Investors expect them. The chief technology officer may insist on one. But companies with patent committees too often seem like your parents with a brand-new iPod: they know they're supposed to have the thing, but aren't necessarily sure what to do with it or how it works.
Patent committees are important for start-ups defining their intellectual property (IP) strategies, growing companies with proliferating patent portfolios, and mature businesses managing diverse IP across multiple lines of business - in other words, for just about every serious technology company. The reason is that different tasks and decisions call for different skills. Every IP choice carries srategic, financial and resource implications that are best considered from more than one perspective. The right people can ensure targeted development of an IP portfolio that will inflict pain on competitors and, if desired, promote licensing opportunities. And corporate counsel should play a critical role.
The basic problem with patent committees is that they are well, committees. It's all too easy to elevate process over results, and periodic meetings, rather than engaging attentions and stimulating dialogue, can turn into mechanical rubber-stamping exercises. How can corporate counsel help their companies avoid this all-too-common scenario and make the patent committee proactive? By maintaining a clear sense of mission, by involving the right people and keeping them involved, and by avoiding some common pitfalls we'll discuss.
In a nutshell, the patent committee's job is to oversee IP development - establishing procedures for scientists and engineers to follow in recording and reporting innovation, and ensuring that resources (money and, usually even more precious, the time and attentions of technical personnel) are well directed. Patents and pending applications, particularly outside the United States, cost money every day they remain alive. Ruthless pruning is necessary when the technology they cover is superseded, or if, despite all efforts, the coverage offered by the patent office falls below what's minimally acceptable. Similarly, in deciding which inventions to patent, the committee must avoid automatic deference to the chief technology officer. She's doing her best, but may confuse what's technically intriguing with protection that advances the business. Or she may sympathize with inventors eager to see their names on a patent. Remember: if IP will not inflict pain or elicit licensing offers, it isn't carrying its weight.
It's therefore essential to have all key constituencies - technical, marketing, and upper management - represented and active on the patent committee. Setting and executing on IP policy is a business function, not a technical one. A patent committee succeeds only when its members take an active role - involving themselves, to some extent, with every issue and patent. Outside lawyers may also participate, depending on the complexity of the IP portfolio. And some lucky soul must be saddled with responsibility for the administrative side of the process: working with lawyers, cajoling cooperation from inventors, implementing committee directives. Regular meetings on a quarterly basis allow the company to review its strategy and approve major expenditures with all viewpoints considered.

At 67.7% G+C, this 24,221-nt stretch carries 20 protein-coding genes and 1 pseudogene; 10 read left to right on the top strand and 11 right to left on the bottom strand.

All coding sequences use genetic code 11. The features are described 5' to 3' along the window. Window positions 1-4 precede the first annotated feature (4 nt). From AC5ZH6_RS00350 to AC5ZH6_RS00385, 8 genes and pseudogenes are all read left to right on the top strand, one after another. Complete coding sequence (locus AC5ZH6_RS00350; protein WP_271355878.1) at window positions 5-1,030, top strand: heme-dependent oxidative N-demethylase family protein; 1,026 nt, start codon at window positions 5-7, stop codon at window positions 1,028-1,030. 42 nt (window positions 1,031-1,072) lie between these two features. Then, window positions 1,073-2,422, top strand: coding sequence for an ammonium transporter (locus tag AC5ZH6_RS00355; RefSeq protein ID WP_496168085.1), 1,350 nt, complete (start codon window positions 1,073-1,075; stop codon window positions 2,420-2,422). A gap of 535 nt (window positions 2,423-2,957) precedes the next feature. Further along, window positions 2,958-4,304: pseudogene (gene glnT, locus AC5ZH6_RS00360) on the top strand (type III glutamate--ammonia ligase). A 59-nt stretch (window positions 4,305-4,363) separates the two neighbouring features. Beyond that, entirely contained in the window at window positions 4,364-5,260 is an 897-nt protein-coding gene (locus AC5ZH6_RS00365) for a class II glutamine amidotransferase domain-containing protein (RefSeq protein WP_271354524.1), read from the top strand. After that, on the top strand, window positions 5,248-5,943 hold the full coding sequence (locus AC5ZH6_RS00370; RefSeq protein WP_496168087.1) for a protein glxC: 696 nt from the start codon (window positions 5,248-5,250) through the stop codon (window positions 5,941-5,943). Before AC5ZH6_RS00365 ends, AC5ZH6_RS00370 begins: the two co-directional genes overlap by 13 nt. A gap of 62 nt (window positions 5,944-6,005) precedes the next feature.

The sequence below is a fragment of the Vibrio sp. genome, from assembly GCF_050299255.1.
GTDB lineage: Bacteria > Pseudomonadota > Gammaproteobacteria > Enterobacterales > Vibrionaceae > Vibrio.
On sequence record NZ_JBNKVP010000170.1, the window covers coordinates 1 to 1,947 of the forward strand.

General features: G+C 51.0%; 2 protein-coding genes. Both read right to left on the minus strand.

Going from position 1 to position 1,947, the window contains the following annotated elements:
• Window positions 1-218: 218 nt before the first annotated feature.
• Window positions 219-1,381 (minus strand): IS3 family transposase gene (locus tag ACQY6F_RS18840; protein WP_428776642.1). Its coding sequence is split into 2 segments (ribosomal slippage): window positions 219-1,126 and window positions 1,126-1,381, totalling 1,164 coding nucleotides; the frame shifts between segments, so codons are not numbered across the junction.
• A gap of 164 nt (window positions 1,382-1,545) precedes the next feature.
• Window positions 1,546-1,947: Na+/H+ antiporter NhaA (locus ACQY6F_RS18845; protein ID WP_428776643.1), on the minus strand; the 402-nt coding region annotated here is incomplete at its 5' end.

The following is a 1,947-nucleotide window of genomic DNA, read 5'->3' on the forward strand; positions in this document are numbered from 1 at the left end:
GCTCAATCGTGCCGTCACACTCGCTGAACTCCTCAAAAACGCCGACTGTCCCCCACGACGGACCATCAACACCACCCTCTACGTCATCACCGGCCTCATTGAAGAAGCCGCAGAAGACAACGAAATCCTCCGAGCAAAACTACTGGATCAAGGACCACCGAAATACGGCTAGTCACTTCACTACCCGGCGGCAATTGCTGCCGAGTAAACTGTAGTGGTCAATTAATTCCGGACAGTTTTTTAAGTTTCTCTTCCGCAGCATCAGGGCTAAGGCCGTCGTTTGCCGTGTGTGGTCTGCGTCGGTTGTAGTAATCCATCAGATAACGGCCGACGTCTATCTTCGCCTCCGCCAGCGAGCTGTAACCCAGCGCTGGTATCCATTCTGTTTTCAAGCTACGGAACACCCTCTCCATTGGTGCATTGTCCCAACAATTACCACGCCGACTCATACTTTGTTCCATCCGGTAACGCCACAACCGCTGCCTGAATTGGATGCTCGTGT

Naturally, and despite pleas from the general counsel, busy managers will not enthuse over meetings mired in minutiae. And that's precisely the first pitfall to avoid. Focus the agenda around strategy issues rather than details. Not by ignoring the bread-and-butter decisions that set an IP portfolio's size and geographic scope. But place the issues into a broader business context - licensing offers and standard-setting opportunities, industry trends and the competition's latest products, infringement threats and brewing lawsuits. No IP question lacks a strategic dimension. Holding the forest in view when debating the myriad trees not only keeps eyes open (and meeting attendance consistent), but ensures that decisions are based on business rather than technical priorities.
Maintain a status list of patents and applications, as well as recent invention disclosures received by the patent administrator, and define both a business category and a strategic objective for every IP item on the list. Unless a patent's purpose is tactical, e.g., setting up a roadblock for competitors or establishing an early priority date for new technology, it should be associated with a specific company product or at least a line of business - whether on sale or under development. For every approaching deadline or action item, measure expense and effort against likely return. Does the rationale for this patent or that application remain compelling? IP covering phased-out products may best be consigned to history's ashheap, but perhaps new strategic value can be identified - e.g., coverage of a competitor's product or the potential for licensing. Such possibilities often lie most squarely in the sights of the marketing folks, which is why their participation is so critical.